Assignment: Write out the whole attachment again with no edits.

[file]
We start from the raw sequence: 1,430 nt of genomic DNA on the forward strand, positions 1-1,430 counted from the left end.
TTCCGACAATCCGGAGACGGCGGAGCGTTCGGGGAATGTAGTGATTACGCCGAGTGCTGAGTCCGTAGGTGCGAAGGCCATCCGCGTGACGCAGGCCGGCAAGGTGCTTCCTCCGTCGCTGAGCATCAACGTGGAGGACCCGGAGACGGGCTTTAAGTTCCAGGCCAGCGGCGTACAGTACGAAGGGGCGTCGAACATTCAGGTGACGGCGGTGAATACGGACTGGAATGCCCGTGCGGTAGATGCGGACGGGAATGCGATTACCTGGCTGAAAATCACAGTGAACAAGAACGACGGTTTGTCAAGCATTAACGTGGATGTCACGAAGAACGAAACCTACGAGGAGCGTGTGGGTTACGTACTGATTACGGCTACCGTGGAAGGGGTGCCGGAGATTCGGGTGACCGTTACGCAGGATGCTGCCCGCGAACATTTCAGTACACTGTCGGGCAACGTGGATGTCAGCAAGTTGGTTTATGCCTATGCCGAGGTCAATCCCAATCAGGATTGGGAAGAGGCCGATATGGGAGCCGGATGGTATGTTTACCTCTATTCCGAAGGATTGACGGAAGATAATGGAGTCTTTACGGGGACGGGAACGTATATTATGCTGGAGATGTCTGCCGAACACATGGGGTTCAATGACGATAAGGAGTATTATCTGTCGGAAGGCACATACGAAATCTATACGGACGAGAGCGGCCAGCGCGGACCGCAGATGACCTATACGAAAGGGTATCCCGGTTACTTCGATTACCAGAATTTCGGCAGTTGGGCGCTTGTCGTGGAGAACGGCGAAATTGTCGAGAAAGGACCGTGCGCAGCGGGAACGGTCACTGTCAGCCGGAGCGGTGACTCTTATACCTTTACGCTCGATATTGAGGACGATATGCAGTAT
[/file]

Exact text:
We start from the raw sequence: 1,430 nt of genomic DNA on the forward strand, positions 1-1,430 counted from the left end.
TTCCGACAATCCGGAGACGGCGGAGCGTTCGGGGAATGTAGTGATTACGCCGAGTGCTGAGTCCGTAGGTGCGAAGGCCATCCGCGTGACGCAGGCCGGCAAGGTGCTTCCTCCGTCGCTGAGCATCAACGTGGAGGACCCGGAGACGGGCTTTAAGTTCCAGGCCAGCGGCGTACAGTACGAAGGGGCGTCGAACATTCAGGTGACGGCGGTGAATACGGACTGGAATGCCCGTGCGGTAGATGCGGACGGGAATGCGATTACCTGGCTGAAAATCACAGTGAACAAGAACGACGGTTTGTCAAGCATTAACGTGGATGTCACGAAGAACGAAACCTACGAGGAGCGTGTGGGTTACGTACTGATTACGGCTACCGTGGAAGGGGTGCCGGAGATTCGGGTGACCGTTACGCAGGATGCTGCCCGCGAACATTTCAGTACACTGTCGGGCAACGTGGATGTCAGCAAGTTGGTTTATGCCTATGCCGAGGTCAATCCCAATCAGGATTGGGAAGAGGCCGATATGGGAGCCGGATGGTATGTTTACCTCTATTCCGAAGGATTGACGGAAGATAATGGAGTCTTTACGGGGACGGGAACGTATATTATGCTGGAGATGTCTGCCGAACACATGGGGTTCAATGACGATAAGGAGTATTATCTGTCGGAAGGCACATACGAAATCTATACGGACGAGAGCGGCCAGCGCGGACCGCAGATGACCTATACGAAAGGGTATCCCGGTTACTTCGATTACCAGAATTTCGGCAGTTGGGCGCTTGTCGTGGAGAACGGCGAAATTGTCGAGAAAGGACCGTGCGCAGCGGGAACGGTCACTGTCAGCCGGAGCGGTGACTCTTATACCTTTACGCTCGATATTGAGGACGATATGCAGTAT